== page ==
I was off work on a recent Friday, and it was so nice to have a little bit of a break. I couldn’t decide what I wanted to watch. This title kept popping up in my Netflix profile, so I figured, “Why not? Let’s try it.”
Before Al came home from work that day, I’d watched the entire season. All eight episodes.
At first, I thought the documentary series was going to be about the police force in Flint, Michigan. It was certainly about that, but also so much more.
Flint Town is a real, gritty, almost unedited profile of these officers and their lives. I got so invested in the story, especially the emotional side, it’s no surprise I plowed through all eight episodes in one day.
In addition to being police officers, you ride along with them as they deal with the continuing water crisis, limited and dwindling resources, and changes in the city administration. Both good and bad.
I wrote Hot Topic #19: The Water Crisis in Flint, and Others in March 2017. The series started before that. And it was compelling, and pretty sickening, to watch.
My heart went out to everyone in Flint. Seeing these interviews – Officers, officers’ family members, city officials, local activists, and members of the community – It’s beyond obvious this city has been struggling for years.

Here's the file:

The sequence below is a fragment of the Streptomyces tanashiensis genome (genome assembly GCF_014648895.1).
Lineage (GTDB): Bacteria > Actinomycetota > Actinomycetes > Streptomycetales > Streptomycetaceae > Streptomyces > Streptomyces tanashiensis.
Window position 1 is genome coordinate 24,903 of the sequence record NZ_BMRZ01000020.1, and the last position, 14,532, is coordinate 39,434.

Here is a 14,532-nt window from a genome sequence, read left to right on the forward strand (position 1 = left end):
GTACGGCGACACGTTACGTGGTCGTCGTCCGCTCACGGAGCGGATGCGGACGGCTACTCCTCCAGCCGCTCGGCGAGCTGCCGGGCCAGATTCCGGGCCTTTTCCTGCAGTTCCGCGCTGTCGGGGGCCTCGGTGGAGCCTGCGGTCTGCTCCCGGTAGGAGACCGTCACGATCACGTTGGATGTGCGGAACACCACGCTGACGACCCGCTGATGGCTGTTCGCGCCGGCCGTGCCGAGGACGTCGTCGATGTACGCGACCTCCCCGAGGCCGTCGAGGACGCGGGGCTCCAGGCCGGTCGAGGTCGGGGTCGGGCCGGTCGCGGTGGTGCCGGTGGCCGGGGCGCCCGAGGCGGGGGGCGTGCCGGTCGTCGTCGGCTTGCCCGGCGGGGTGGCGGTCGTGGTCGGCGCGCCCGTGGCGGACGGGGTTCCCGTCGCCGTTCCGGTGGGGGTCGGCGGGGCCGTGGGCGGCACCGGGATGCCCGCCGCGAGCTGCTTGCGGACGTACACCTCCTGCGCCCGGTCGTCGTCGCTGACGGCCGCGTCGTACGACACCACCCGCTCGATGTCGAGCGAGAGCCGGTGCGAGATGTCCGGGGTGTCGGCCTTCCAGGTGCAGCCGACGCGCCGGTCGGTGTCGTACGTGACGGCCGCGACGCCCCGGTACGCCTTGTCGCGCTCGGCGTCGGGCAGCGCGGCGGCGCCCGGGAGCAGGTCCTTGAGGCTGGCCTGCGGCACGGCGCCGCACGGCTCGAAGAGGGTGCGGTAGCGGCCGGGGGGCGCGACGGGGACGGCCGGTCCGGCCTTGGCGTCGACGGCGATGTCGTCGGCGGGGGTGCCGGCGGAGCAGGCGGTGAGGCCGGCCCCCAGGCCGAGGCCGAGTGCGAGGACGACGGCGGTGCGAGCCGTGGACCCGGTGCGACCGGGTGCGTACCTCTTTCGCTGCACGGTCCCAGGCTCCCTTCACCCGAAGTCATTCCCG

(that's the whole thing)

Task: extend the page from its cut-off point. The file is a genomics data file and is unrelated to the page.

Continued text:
At the same time, toward the end of the series, I started thinking beyond Flint. There are THOUSANDS of other cities in the U.S., not to mention so many others places on this planet of ours, that don’t have safe, clean, acceptable drinking water. I started thinking about my own city – Portsmouth, Virginia – and my water, my city administration, my police force.
Just before I watched this series, the story broke one morning that our own police chief in the City of Portsmouth, Tonya Chapman, had suddenly resigned. When she was hired in 2016, she was the first female, African-American police chief of a municipal force in the entire Commonwealth of Virginia. Currently, Angela Greene, the former Assistant Police Chief, is serving as interim Police Chief until a replacement is hired. But we don’t know when that will be.
And, there continues to be finger-pointing, frustration, and controversy from many different sides, including the city administration, citizens, the local NAACP chapter, and the Fraternal Order of Police.
Flint Town is a story that can easily resonate with many across the United States. It’s a tough one to watch, but it’s a series that is relevant, and thought-provoking.
Until the next headline, Laura Beth 🙂